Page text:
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For a medium we're told nobody cares about, people sure are devoting a lot of column inches to the end of cinema. Michael Cieply joins the long line of writers sounding the artform's death knell, claiming that Hollywood has lost its grip on the public imagination to TV. He points out that even the film of the moment, "Argo," has still attracted fewer viewers over its three-week run than a single episode of "Glee," while the number of specialist films released in US market has dropped by 55% in the last decade. Furthermore, Cieply quotes sources suggesting the Oscars are complicit in this disconnect, citing the recent coronation of the backward-looking "The King's Speech" (to which audiences flocked, mind you) as an example. I think people might be getting a bit dramatic. [New York Times]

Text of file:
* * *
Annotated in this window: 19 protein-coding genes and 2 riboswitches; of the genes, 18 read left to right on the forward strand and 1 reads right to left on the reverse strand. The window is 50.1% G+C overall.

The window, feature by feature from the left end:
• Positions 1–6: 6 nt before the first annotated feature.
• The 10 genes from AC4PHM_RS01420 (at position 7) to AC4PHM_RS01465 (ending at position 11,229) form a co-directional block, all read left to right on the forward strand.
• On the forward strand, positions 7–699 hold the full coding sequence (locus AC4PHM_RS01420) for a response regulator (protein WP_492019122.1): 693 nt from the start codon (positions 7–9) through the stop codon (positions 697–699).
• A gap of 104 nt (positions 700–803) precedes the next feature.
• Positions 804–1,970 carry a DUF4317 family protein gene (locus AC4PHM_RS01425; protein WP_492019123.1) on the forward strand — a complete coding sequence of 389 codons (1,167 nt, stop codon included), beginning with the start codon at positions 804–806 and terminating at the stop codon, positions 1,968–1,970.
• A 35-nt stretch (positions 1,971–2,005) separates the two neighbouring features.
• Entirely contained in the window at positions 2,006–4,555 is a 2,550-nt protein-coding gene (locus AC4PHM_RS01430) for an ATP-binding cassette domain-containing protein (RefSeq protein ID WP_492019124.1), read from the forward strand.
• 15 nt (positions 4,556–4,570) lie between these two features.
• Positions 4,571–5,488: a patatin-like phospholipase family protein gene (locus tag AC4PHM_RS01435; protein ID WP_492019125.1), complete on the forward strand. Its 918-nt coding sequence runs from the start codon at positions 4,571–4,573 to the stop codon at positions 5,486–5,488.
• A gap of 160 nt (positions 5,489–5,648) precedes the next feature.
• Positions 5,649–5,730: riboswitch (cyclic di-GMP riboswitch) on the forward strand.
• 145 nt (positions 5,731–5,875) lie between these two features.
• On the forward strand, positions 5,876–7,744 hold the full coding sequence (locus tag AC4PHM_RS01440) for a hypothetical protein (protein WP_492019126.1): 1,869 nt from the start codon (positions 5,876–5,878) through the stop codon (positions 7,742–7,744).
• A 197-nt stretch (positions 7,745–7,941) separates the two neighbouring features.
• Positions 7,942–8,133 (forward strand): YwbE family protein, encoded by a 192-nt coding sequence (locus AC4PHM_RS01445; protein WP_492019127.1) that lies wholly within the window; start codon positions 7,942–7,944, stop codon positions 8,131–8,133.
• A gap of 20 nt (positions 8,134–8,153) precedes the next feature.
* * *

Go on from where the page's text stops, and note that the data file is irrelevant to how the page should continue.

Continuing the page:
Zachary Laws wonders if, after two straight years of relatively little-known directors ruling the roost, Best Director will go to an overdue auteur this time round. (No, he doesn't mean Ben Affleck.) [Gold Derby]
With dress-up on his mind, Christopher Campbell wonders why some of the most Halloween-friendly costume and makeup designs in recent cinema haven't been recognized by the Academy. [Film School Rejects]
Everything: Academy Awards
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